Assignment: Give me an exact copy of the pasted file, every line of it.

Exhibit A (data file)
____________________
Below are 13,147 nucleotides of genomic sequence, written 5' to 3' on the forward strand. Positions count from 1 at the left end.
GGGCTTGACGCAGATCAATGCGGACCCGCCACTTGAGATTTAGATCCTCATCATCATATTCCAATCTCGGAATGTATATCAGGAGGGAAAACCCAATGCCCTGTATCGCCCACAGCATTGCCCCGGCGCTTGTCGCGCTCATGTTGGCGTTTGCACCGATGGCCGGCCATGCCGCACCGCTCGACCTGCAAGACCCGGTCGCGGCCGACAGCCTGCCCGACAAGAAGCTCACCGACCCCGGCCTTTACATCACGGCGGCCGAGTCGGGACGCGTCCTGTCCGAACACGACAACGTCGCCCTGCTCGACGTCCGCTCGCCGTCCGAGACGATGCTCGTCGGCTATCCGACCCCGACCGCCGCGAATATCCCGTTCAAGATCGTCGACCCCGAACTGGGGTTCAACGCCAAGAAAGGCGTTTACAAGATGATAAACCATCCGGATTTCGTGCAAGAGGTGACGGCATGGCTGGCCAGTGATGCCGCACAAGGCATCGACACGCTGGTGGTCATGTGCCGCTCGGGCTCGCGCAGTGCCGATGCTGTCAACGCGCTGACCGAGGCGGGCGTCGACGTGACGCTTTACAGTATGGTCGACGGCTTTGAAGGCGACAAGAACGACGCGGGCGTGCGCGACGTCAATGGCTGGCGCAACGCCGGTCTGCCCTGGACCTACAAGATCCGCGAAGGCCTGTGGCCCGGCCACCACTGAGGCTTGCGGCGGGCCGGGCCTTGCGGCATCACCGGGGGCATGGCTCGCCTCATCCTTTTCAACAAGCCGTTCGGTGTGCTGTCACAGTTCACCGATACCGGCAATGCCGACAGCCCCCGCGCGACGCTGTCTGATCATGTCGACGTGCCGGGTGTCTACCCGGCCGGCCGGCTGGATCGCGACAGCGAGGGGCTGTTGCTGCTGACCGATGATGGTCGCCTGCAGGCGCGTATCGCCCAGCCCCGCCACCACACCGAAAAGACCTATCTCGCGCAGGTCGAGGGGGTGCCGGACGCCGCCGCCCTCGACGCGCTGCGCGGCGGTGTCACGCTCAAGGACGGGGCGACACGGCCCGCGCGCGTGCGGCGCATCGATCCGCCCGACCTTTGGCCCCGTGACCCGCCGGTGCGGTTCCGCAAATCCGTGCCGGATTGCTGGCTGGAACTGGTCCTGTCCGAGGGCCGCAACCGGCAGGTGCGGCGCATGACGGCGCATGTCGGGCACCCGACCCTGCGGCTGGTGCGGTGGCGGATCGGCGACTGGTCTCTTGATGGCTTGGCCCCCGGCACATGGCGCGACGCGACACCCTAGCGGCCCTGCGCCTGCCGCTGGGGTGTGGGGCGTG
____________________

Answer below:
Below are 13,147 nucleotides of genomic sequence, written 5' to 3' on the forward strand. Positions count from 1 at the left end.
GGGCTTGACGCAGATCAATGCGGACCCGCCACTTGAGATTTAGATCCTCATCATCATATTCCAATCTCGGAATGTATATCAGGAGGGAAAACCCAATGCCCTGTATCGCCCACAGCATTGCCCCGGCGCTTGTCGCGCTCATGTTGGCGTTTGCACCGATGGCCGGCCATGCCGCACCGCTCGACCTGCAAGACCCGGTCGCGGCCGACAGCCTGCCCGACAAGAAGCTCACCGACCCCGGCCTTTACATCACGGCGGCCGAGTCGGGACGCGTCCTGTCCGAACACGACAACGTCGCCCTGCTCGACGTCCGCTCGCCGTCCGAGACGATGCTCGTCGGCTATCCGACCCCGACCGCCGCGAATATCCCGTTCAAGATCGTCGACCCCGAACTGGGGTTCAACGCCAAGAAAGGCGTTTACAAGATGATAAACCATCCGGATTTCGTGCAAGAGGTGACGGCATGGCTGGCCAGTGATGCCGCACAAGGCATCGACACGCTGGTGGTCATGTGCCGCTCGGGCTCGCGCAGTGCCGATGCTGTCAACGCGCTGACCGAGGCGGGCGTCGACGTGACGCTTTACAGTATGGTCGACGGCTTTGAAGGCGACAAGAACGACGCGGGCGTGCGCGACGTCAATGGCTGGCGCAACGCCGGTCTGCCCTGGACCTACAAGATCCGCGAAGGCCTGTGGCCCGGCCACCACTGAGGCTTGCGGCGGGCCGGGCCTTGCGGCATCACCGGGGGCATGGCTCGCCTCATCCTTTTCAACAAGCCGTTCGGTGTGCTGTCACAGTTCACCGATACCGGCAATGCCGACAGCCCCCGCGCGACGCTGTCTGATCATGTCGACGTGCCGGGTGTCTACCCGGCCGGCCGGCTGGATCGCGACAGCGAGGGGCTGTTGCTGCTGACCGATGATGGTCGCCTGCAGGCGCGTATCGCCCAGCCCCGCCACCACACCGAAAAGACCTATCTCGCGCAGGTCGAGGGGGTGCCGGACGCCGCCGCCCTCGACGCGCTGCGCGGCGGTGTCACGCTCAAGGACGGGGCGACACGGCCCGCGCGCGTGCGGCGCATCGATCCGCCCGACCTTTGGCCCCGTGACCCGCCGGTGCGGTTCCGCAAATCCGTGCCGGATTGCTGGCTGGAACTGGTCCTGTCCGAGGGCCGCAACCGGCAGGTGCGGCGCATGACGGCGCATGTCGGGCACCCGACCCTGCGGCTGGTGCGGTGGCGGATCGGCGACTGGTCTCTTGATGGCTTGGCCCCCGGCACATGGCGCGACGCGACACCCTAGCGGCCCTGCGCCTGCCGCTGGGGTGTGGGGCGTG